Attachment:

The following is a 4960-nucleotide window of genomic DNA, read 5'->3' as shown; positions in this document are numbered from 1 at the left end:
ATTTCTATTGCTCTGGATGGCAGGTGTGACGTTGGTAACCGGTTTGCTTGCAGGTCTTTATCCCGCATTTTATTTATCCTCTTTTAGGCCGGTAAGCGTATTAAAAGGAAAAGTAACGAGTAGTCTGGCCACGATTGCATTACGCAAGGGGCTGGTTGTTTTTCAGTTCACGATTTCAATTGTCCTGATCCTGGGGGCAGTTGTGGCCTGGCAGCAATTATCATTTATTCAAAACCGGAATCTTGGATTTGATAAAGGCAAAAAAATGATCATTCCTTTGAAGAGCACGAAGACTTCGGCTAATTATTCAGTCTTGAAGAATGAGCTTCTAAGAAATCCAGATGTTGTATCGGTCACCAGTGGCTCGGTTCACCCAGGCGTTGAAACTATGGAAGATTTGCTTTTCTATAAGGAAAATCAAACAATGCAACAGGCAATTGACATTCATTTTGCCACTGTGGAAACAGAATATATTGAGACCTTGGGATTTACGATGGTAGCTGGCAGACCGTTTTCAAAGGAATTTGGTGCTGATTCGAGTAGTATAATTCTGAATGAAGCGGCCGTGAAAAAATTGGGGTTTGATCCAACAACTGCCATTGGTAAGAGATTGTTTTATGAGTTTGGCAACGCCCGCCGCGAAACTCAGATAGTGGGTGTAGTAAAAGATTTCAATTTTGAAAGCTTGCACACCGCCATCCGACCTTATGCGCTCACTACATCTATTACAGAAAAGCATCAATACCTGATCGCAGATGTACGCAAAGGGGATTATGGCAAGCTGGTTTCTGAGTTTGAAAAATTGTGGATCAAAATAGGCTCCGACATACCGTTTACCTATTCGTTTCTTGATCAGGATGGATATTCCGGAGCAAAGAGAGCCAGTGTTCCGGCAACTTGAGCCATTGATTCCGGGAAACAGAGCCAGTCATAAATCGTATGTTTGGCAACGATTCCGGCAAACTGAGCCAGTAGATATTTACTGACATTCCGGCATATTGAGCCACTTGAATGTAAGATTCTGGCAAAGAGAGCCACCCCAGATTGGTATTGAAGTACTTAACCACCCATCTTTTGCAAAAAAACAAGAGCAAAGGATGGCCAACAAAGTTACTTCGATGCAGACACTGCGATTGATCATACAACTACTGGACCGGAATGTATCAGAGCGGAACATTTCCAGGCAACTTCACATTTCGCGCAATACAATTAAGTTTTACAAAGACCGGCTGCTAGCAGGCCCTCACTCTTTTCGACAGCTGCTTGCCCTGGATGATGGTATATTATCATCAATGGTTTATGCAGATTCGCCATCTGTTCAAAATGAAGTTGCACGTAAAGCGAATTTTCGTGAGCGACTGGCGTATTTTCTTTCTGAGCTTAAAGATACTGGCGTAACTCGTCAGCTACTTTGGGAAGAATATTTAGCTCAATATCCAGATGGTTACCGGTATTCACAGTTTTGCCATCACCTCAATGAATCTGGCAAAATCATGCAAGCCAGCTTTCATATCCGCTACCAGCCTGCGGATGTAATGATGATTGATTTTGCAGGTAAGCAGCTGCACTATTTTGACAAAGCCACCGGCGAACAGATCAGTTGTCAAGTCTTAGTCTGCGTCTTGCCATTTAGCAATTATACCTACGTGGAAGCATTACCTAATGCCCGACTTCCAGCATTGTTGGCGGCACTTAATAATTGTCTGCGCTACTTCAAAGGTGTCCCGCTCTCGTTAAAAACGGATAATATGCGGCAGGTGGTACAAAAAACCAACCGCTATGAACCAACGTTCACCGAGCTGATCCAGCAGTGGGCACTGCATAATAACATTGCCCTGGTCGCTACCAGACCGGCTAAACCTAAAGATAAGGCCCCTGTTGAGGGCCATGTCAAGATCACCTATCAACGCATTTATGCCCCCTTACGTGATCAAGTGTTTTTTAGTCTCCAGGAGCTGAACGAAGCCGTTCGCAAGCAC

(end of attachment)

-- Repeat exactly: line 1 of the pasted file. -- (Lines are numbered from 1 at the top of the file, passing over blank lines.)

The following is a 4960-nucleotide window of genomic DNA, read 5'->3' as shown; positions in this document are numbered from 1 at the left end: